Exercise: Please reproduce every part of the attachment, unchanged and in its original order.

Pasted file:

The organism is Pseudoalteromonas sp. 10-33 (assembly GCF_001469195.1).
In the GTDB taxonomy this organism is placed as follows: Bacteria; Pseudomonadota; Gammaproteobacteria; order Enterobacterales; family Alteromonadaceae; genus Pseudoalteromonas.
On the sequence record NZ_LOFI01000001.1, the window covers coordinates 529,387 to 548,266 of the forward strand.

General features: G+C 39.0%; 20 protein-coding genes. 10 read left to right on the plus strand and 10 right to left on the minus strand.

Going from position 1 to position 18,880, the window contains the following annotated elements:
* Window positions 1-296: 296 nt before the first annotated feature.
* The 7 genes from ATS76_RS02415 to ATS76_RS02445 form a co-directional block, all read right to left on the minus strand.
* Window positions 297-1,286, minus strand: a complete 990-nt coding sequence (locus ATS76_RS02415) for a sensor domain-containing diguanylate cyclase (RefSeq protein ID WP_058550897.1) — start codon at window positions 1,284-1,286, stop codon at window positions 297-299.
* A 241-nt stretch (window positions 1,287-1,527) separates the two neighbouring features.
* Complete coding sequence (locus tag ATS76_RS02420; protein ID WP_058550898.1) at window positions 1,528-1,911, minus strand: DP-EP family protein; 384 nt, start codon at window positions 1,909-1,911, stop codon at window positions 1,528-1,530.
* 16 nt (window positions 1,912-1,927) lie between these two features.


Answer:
The organism is Pseudoalteromonas sp. 10-33 (assembly GCF_001469195.1).
In the GTDB taxonomy this organism is placed as follows: Bacteria; Pseudomonadota; Gammaproteobacteria; order Enterobacterales; family Alteromonadaceae; genus Pseudoalteromonas.
On the sequence record NZ_LOFI01000001.1, the window covers coordinates 529,387 to 548,266 of the forward strand.

General features: G+C 39.0%; 20 protein-coding genes. 10 read left to right on the plus strand and 10 right to left on the minus strand.

Going from position 1 to position 18,880, the window contains the following annotated elements:
* Window positions 1-296: 296 nt before the first annotated feature.
* The 7 genes from ATS76_RS02415 to ATS76_RS02445 form a co-directional block, all read right to left on the minus strand.
* Window positions 297-1,286, minus strand: a complete 990-nt coding sequence (locus ATS76_RS02415) for a sensor domain-containing diguanylate cyclase (RefSeq protein ID WP_058550897.1) — start codon at window positions 1,284-1,286, stop codon at window positions 297-299.
* A 241-nt stretch (window positions 1,287-1,527) separates the two neighbouring features.
* Complete coding sequence (locus tag ATS76_RS02420; protein ID WP_058550898.1) at window positions 1,528-1,911, minus strand: DP-EP family protein; 384 nt, start codon at window positions 1,909-1,911, stop codon at window positions 1,528-1,530.
* 16 nt (window positions 1,912-1,927) lie between these two features.